Apollo Theatre collapse fire crews set to be axed

Firefighter and police officer outside the Apollo Theatre
Image caption Eight fire stations in total sent crews to the Apollo Theatre after part of the ceiling collapsed

Three fire stations which sent crews to attend the Apollo Theatre after part of the ceiling collapsed are set to be axed in the new year.

Crews from Knightsbridge, Southwark and Westminster stations, set for closure, attended the Shaftesbury Avenue incident which left 76 people injured.

The Fire Brigades Union said: "If the cuts go ahead, the mayor will end up with blood on his hands."

Previously, London mayor Boris Johnson said the service must be modernised.

London Fire Brigade said it was confident it could react to any emergency situation with the resources in place after the cuts.

Fire Brigades Union London secretary Paul Embery said three of the eight fire stations that sent crews to the incident were set to close on 9 January.

Image caption Pictures from inside showed the scale of the damage to the theatre

He added: "The Apollo Theatre collapse demonstrates how dependent the safety of Londoners is on the stations that Boris Johnson intends to close.

"These cuts are reckless, wrong and will jeopardise the safety of millions of Londoners. It will only be a matter of time before someone dies as a result of a fire engine failing to reach them in time."

On Friday, seven London councils lost their High Court battle over Mr Johnson's proposal to shut 10 fire stations in the capital.

More than 500 firefighters' jobs will be lost under the plans, which have been approved by the London Fire and Emergency Planning Authority (LFEPA).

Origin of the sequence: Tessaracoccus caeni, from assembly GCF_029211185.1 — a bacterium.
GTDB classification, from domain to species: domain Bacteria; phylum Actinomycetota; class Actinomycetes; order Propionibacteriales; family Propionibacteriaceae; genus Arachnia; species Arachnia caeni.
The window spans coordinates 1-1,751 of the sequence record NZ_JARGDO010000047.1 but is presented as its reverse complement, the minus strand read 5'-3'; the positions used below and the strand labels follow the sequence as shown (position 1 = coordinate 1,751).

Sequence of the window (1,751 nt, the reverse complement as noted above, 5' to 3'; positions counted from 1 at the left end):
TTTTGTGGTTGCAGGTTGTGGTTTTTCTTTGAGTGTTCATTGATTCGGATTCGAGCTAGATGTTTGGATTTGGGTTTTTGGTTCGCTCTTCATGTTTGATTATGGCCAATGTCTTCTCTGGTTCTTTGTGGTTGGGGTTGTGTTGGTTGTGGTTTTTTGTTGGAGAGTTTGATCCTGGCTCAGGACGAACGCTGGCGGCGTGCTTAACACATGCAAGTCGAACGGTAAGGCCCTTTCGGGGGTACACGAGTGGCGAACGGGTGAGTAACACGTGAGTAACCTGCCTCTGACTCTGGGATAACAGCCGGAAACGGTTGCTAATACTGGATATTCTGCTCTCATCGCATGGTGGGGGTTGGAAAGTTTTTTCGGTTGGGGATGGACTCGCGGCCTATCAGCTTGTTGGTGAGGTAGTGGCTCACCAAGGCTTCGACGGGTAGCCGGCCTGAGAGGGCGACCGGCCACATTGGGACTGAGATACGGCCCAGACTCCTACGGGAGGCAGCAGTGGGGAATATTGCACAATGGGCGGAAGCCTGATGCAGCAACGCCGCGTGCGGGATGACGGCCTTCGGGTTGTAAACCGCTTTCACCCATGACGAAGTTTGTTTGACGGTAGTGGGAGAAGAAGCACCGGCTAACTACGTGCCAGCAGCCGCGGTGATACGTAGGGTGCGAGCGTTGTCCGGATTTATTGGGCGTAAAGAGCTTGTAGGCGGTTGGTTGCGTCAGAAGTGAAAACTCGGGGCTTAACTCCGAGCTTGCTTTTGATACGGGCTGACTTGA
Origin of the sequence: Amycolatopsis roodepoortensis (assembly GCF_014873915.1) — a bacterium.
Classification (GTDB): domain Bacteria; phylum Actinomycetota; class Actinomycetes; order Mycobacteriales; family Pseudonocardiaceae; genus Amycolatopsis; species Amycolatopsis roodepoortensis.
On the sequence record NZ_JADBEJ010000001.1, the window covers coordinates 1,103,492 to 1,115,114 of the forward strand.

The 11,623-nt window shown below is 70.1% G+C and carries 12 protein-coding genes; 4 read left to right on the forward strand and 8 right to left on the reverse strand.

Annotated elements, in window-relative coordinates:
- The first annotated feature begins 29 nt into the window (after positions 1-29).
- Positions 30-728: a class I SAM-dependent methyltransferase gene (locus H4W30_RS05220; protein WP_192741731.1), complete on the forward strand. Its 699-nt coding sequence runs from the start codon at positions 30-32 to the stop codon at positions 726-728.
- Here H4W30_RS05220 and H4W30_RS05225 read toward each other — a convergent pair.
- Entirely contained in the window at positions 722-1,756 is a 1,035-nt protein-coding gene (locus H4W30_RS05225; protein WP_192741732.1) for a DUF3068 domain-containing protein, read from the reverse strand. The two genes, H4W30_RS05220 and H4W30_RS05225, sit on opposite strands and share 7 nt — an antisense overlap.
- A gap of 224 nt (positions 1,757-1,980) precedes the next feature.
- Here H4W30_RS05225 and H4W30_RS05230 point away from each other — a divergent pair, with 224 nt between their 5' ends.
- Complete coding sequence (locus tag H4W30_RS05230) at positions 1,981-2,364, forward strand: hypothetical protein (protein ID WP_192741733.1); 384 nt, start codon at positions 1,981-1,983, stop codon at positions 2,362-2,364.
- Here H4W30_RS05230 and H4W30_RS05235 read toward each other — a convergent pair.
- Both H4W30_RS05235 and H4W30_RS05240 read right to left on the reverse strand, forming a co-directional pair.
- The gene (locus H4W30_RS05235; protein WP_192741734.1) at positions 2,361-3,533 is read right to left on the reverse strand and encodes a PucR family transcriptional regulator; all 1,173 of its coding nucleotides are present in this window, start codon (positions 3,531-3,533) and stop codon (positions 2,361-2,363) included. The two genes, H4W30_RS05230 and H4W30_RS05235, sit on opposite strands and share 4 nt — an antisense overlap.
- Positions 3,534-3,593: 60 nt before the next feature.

'Isolated incident'

Tower Hamlets, Camden, Greenwich, Hackney, Islington, Lewisham and Southwark councils were appealing against the cuts, which are expected to save £28.8m.

The Apollo Theatre was packed with 720 people when the ceiling partially collapsed on Thursday evening. Seven of those hurt were said to have serious injuries.

Westminster City Council said the building was safe for its investigators to go in to but it would have to conclude its investigation before it could say whether it was safe to reopen.

Nicola Aiken, the council's cabinet member for community protection, said the theatre's health and safety checks were "up to date".

"Each historic theatre is unique and we have no reason to believe this is other than an isolated incident," she said.

"We have confirmed with the Society of London Theatre that all theatres' safety checks are up to date; however, as a precaution, all historic theatres are carrying out further safety checks."

A spokesman for Mr Johnson said: ''Thursday night's incident at the Apollo Theatre proved that London's firefighters are the best in the world with incomparable response times.

"However, we need to continue to modernise the service, so that it is fully equipped for the challenges of 21st Century firefighting.

"The recent court ruling recognised the robustness of LFEPA's plans which will deliver a balanced budget while keeping London safe."

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